Friday, July 12, 2013

Friday, July 5, 2013

NSA key a backdoor to ALL Microsoft Windows OS since 95

All the recent NSA talk around the water cooler, but this isn't surprising, or anything new for that matter. NSA has had a backdoor to all Microsoft OS since Windows 95

Surprised? Shouldn't be. It's the NSA - they have access to all electronic communications, they store it all and study it all. Here is an excerpt from a CNN article in 1999

(CNN) - Microsoft operating systems have a backdoor entrance for the National Security Agency, a cryptography expert said Friday, but the software giant denied the report and other experts differed on it.
The chief scientist at an Internet security company said Microsoft built in a "key" for the nation's most powerful intelligence agency to the cryptographic standard used in Microsoft Windows 95, Windows 98, Windows NT4 and Windows2000.
To use cryptographic applications in Windows, users must load its cryptography architecture in a standard called CryptoAPI.
A year ago, researchers discovered there were two keys, or digital signatures, that allowed the loading of CryptoAPI -- Microsoft had one but the identity of the other keyholder was a mystery.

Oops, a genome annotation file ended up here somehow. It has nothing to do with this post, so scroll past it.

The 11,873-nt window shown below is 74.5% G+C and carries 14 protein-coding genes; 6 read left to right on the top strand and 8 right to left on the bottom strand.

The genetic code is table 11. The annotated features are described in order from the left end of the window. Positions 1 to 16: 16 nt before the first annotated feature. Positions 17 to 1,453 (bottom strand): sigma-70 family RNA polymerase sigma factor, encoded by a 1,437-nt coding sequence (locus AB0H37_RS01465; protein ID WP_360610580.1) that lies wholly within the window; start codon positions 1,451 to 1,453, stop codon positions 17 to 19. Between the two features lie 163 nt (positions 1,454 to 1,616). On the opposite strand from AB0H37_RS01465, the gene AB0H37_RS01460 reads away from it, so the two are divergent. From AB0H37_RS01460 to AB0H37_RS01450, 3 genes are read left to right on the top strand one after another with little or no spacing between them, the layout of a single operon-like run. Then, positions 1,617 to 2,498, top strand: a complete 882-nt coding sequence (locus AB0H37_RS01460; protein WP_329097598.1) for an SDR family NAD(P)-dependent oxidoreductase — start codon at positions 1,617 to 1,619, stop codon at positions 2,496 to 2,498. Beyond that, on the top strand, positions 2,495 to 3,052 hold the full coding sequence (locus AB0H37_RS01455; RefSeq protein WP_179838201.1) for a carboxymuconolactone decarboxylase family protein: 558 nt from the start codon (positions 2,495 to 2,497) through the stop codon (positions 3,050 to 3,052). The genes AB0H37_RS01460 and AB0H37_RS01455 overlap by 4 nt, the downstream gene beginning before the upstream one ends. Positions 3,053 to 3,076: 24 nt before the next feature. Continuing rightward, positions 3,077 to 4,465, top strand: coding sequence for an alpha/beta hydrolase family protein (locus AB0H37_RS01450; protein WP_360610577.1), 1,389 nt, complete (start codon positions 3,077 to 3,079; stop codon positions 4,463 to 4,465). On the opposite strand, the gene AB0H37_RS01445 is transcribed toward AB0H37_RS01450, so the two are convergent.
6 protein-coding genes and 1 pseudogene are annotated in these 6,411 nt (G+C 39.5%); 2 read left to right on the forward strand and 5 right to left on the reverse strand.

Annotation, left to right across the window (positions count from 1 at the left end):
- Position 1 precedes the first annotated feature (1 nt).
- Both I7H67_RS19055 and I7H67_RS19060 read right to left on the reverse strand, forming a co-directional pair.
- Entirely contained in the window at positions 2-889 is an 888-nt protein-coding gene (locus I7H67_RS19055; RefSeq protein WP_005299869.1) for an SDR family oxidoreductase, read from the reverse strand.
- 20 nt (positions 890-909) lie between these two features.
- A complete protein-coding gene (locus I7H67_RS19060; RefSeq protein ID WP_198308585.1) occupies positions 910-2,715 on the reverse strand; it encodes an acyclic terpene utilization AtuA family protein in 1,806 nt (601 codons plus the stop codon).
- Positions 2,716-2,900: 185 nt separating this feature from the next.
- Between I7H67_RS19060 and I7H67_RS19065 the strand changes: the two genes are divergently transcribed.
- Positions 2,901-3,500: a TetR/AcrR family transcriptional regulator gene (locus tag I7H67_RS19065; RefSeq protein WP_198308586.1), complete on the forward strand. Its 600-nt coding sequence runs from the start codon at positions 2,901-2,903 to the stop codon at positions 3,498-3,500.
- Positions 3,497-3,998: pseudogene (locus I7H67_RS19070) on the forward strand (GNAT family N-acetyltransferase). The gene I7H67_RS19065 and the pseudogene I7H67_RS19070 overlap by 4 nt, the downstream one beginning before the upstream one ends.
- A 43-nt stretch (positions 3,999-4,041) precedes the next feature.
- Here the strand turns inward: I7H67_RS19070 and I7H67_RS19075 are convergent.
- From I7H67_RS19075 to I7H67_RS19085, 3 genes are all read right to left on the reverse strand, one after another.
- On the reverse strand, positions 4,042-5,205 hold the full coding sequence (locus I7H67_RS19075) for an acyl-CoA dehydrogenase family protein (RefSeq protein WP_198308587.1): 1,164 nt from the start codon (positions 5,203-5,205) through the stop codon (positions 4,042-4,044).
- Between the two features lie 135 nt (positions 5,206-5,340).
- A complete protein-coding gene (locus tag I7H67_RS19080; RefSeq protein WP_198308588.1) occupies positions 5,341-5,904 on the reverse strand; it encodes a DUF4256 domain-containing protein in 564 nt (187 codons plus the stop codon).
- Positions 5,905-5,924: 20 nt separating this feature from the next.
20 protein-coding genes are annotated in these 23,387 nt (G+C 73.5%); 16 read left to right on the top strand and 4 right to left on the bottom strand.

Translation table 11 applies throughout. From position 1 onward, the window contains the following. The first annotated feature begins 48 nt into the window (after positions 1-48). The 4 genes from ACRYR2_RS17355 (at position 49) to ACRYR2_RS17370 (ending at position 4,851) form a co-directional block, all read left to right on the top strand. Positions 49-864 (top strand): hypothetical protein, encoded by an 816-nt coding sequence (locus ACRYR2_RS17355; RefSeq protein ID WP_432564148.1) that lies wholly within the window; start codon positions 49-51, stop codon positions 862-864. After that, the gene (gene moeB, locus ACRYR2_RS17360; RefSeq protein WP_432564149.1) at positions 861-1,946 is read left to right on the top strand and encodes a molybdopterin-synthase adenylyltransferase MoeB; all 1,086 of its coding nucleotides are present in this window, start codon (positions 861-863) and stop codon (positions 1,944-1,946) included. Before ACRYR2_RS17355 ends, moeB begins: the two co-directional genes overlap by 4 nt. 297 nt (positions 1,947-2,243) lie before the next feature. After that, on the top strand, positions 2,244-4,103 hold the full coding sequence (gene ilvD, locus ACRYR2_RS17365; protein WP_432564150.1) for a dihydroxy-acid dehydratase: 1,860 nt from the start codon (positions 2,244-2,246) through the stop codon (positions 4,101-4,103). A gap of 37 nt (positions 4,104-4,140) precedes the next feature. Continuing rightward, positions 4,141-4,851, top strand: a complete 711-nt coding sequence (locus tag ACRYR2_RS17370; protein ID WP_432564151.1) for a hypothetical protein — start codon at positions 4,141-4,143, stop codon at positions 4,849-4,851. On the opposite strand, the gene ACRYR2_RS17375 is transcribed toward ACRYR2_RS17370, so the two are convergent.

Andrew Fernandes of Ontario-based Cryptonym Corp. and his colleagues now say the NSA holds the second key because they found that a recent service pack for Windows NT failed to cloak the second key, revealing it as "_NSAKEY."
"In the data security profession, those three initials only mean one thing: National Security Agency," Fernandes said.
Microsoft denied that the key belongs to the NSA, saying instead that the "_NSAKEY" label simply means the cryptography architecture meets the NSA's standards for export.
"These reports are completely false," said Microsoft spokesman Dan Leach.
"The key does not allow any other party to start or stop cryptographic services on anyone's computers.
"So no, the government cannot spy on your computer using Microsoft software. We don't intentionally leave backdoors. Microsoft has consistently opposed key escrow because we feel it is no good for the consumer, for Microsoft and no good for the government."
Fernandes said the NSA key would allow the intelligence agency to load services on users' machines without their authorization, an option it more likely would use against a corporation than an individual.
Fernandes posted a "fix" to the key on his Web site Friday, along with a press release announcing his report on the second key. The NSA failed to return comment on the key.
The alleged NSA key came to light just days after Microsoft squelched a breach to its Web-based e-mail service, Hotmail.